The Interpretive Note’s release and in particular paragraph 7(b) was met with vehement protest from the virtual asset industry, with leading AML/KYC compliance blockchain startup Chainalysis calling it “onerous” and harmful to crypto transparency, in a public letter to the FATF on April 8, 2019.

Chainalysis argued that paragraph 7(b) recommends that originating VASP’s obtain and forward originator and beneficiary information on transfers to beneficiary VASPs and counterparts.  This goes against the very nature of virtual assets which are designed to “move value without the need to identify the participants in a transaction”.

Also, funds may be sent to a personal wallet or anonymous account which will make it impossible for VASPs to keep accurate records of the flow of funds.  Currently, there is no infrastructure available to accommodate these changes.

Chainalysis argued that the new recommendation could effectively cripple and kill off pro-regulation exchanges who are already aiding authorities in pinpointing bad actors. Moreover, this would also push users to decentralized exchanges or direct transacting from wallet to wallet which would make the whole virtual asset space much less transparent again.

The FATF Private Sector Consultative Forum (PSCF) – 6-7 May 2019

The FATF invited 300 crypto industry leaders and advocates to a consultative meeting in Vienna, Austria, as the last chance to voice their opinions before the FATF finalized the new recommendations.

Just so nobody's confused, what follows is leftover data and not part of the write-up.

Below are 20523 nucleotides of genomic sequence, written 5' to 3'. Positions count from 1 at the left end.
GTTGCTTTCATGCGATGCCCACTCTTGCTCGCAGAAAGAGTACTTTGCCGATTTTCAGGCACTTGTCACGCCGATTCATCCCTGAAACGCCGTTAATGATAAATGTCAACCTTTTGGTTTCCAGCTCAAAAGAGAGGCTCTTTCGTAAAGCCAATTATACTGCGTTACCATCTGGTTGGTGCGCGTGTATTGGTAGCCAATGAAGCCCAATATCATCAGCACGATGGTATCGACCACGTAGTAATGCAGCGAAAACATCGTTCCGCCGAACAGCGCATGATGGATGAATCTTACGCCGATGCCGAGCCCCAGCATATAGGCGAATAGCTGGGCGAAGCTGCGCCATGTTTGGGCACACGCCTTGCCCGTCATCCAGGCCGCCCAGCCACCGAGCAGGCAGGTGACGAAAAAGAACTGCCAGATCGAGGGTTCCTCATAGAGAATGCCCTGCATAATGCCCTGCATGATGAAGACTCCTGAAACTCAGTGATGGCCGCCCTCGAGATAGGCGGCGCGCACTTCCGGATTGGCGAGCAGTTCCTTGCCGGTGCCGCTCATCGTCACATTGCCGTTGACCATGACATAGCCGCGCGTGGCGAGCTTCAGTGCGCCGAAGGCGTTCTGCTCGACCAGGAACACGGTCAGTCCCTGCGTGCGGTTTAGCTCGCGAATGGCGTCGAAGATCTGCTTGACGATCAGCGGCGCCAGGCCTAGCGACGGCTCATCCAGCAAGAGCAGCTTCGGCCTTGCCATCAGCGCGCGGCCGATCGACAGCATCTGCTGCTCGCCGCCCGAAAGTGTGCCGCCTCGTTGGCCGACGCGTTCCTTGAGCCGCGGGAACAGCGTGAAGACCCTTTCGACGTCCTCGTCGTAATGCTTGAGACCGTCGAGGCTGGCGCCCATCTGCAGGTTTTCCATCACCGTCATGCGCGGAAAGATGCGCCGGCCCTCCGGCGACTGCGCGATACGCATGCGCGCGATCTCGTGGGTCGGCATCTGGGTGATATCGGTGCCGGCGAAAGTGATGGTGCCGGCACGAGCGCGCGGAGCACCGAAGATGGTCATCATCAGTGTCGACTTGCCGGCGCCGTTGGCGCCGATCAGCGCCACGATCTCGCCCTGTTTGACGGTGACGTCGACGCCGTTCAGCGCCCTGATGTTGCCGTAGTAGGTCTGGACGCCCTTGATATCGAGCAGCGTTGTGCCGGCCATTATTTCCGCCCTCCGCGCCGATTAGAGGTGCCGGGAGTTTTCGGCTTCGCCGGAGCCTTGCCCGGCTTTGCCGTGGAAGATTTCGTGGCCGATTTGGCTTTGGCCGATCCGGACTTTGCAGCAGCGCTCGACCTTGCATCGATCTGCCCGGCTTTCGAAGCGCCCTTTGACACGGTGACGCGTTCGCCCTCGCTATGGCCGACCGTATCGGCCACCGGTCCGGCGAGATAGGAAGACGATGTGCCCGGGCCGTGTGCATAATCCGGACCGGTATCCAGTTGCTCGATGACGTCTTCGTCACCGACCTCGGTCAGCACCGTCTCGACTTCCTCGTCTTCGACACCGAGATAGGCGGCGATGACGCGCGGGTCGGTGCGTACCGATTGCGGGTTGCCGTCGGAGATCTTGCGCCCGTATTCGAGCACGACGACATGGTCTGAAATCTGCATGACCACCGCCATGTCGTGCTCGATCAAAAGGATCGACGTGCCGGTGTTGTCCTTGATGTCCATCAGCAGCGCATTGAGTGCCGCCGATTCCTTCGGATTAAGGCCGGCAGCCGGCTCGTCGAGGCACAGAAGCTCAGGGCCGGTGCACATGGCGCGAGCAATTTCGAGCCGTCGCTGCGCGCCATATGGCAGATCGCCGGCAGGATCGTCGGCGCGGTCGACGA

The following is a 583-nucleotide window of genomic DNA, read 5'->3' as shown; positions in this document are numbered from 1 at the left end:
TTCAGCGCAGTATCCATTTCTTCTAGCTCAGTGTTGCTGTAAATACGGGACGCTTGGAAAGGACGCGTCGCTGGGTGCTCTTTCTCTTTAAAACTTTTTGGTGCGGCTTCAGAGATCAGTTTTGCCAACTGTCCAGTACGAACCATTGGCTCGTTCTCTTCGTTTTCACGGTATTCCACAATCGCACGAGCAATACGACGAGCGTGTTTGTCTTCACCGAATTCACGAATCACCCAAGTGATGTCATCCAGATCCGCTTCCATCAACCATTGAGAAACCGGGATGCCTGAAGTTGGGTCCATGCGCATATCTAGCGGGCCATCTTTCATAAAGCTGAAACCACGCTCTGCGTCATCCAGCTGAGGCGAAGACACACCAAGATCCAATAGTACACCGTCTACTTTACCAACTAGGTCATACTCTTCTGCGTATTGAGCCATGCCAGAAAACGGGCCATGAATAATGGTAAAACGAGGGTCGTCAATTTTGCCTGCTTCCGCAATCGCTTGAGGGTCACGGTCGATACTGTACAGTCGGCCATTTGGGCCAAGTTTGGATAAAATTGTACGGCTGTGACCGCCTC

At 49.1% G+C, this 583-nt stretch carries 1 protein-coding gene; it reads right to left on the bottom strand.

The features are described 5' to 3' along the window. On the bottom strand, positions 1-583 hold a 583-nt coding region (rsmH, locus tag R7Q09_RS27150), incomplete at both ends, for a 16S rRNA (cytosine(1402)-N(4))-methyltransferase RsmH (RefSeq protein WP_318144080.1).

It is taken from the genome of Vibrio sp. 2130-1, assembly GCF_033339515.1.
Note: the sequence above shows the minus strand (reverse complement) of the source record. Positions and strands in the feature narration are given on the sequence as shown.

Discussions were hot-tempered at times and illuminated the divide between the industry and regulators and banks.

CoolBitX CEO Michael Ou was among the invited and demonstrated the company’s unique Sygna solution to the forum attendees. Sygna is a universal regulatory compliant solution that is already being piloted in Japan and offers VASPs the ability to fulfill the FATF’s latest AML/KYC requirements proposed in 7(b).

Industry Reaction after PSCF Vienna

During and directly after the PSCF event, the industry voiced their discontent with  paragraph 7(b), lead by the likes of the influential Electronic Money Association (EMA),  

In response to the proposed wording of 7(b), the industry participants drafted a private letter to the FATF in which they pleaded that the wording of 7(b) be changed as follows to make it easier for both beneficiary and originating VASPs to fulfill the proposed regulatory obligations:

7 b) R.16 – Countries should ensure that originating VASPs obtain and hold required and accurate originator information and required beneficiary information on virtual asset transfers, submit the above information to beneficiary VASPs and counterparts (if any), and make it available on request to appropriate authorities.

It is not necessary for this information to be attached directly to virtual asset transfers. Countries should ensure that beneficiary VASPs obtain and hold required originator information and required and accurate beneficiary information on virtual asset transfers, and make it available on request to appropriate authorities.